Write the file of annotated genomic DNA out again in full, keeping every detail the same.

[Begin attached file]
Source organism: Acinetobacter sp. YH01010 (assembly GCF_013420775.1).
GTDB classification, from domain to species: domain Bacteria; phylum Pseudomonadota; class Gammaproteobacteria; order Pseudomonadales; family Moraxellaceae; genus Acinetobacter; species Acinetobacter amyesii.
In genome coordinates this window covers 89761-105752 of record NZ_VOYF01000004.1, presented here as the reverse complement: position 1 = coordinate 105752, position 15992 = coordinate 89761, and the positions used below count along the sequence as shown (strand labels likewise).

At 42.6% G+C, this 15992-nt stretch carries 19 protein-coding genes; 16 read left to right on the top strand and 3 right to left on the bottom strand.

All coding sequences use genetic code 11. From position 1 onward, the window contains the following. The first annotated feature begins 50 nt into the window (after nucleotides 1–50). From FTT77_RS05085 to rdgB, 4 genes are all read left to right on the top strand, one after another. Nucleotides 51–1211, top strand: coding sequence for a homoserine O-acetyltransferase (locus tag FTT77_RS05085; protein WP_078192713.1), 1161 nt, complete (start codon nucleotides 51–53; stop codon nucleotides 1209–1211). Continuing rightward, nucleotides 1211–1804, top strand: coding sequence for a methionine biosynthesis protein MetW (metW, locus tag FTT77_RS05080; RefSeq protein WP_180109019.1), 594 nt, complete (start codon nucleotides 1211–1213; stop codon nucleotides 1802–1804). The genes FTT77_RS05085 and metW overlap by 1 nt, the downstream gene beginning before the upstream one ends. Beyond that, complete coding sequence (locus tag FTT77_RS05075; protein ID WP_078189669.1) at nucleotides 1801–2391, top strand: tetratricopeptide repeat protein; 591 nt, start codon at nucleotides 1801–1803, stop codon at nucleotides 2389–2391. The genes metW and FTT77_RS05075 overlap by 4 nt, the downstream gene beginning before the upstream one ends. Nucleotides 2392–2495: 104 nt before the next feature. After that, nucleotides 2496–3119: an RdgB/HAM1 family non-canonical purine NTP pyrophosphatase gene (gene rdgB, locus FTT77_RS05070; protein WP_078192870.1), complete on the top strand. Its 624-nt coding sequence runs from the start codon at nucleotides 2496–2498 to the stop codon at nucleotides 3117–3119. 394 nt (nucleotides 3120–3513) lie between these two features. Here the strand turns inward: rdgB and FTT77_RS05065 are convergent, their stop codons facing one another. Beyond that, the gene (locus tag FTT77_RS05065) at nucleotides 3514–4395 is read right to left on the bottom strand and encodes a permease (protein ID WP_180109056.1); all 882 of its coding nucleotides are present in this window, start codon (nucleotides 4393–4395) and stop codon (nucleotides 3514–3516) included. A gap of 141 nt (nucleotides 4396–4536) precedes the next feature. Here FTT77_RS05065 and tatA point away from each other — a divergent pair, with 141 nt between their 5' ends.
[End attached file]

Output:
Source organism: Acinetobacter sp. YH01010 (assembly GCF_013420775.1).
GTDB classification, from domain to species: domain Bacteria; phylum Pseudomonadota; class Gammaproteobacteria; order Pseudomonadales; family Moraxellaceae; genus Acinetobacter; species Acinetobacter amyesii.
In genome coordinates this window covers 89761-105752 of record NZ_VOYF01000004.1, presented here as the reverse complement: position 1 = coordinate 105752, position 15992 = coordinate 89761, and the positions used below count along the sequence as shown (strand labels likewise).

At 42.6% G+C, this 15992-nt stretch carries 19 protein-coding genes; 16 read left to right on the top strand and 3 right to left on the bottom strand.

All coding sequences use genetic code 11. From position 1 onward, the window contains the following. The first annotated feature begins 50 nt into the window (after nucleotides 1–50). From FTT77_RS05085 to rdgB, 4 genes are all read left to right on the top strand, one after another. Nucleotides 51–1211, top strand: coding sequence for a homoserine O-acetyltransferase (locus tag FTT77_RS05085; protein WP_078192713.1), 1161 nt, complete (start codon nucleotides 51–53; stop codon nucleotides 1209–1211). Continuing rightward, nucleotides 1211–1804, top strand: coding sequence for a methionine biosynthesis protein MetW (metW, locus tag FTT77_RS05080; RefSeq protein WP_180109019.1), 594 nt, complete (start codon nucleotides 1211–1213; stop codon nucleotides 1802–1804). The genes FTT77_RS05085 and metW overlap by 1 nt, the downstream gene beginning before the upstream one ends. Beyond that, complete coding sequence (locus tag FTT77_RS05075; protein ID WP_078189669.1) at nucleotides 1801–2391, top strand: tetratricopeptide repeat protein; 591 nt, start codon at nucleotides 1801–1803, stop codon at nucleotides 2389–2391. The genes metW and FTT77_RS05075 overlap by 4 nt, the downstream gene beginning before the upstream one ends. Nucleotides 2392–2495: 104 nt before the next feature. After that, nucleotides 2496–3119: an RdgB/HAM1 family non-canonical purine NTP pyrophosphatase gene (gene rdgB, locus FTT77_RS05070; protein WP_078192870.1), complete on the top strand. Its 624-nt coding sequence runs from the start codon at nucleotides 2496–2498 to the stop codon at nucleotides 3117–3119. 394 nt (nucleotides 3120–3513) lie between these two features. Here the strand turns inward: rdgB and FTT77_RS05065 are convergent, their stop codons facing one another. Beyond that, the gene (locus tag FTT77_RS05065) at nucleotides 3514–4395 is read right to left on the bottom strand and encodes a permease (protein ID WP_180109056.1); all 882 of its coding nucleotides are present in this window, start codon (nucleotides 4393–4395) and stop codon (nucleotides 3514–3516) included. A gap of 141 nt (nucleotides 4396–4536) precedes the next feature. Here FTT77_RS05065 and tatA point away from each other — a divergent pair, with 141 nt between their 5' ends.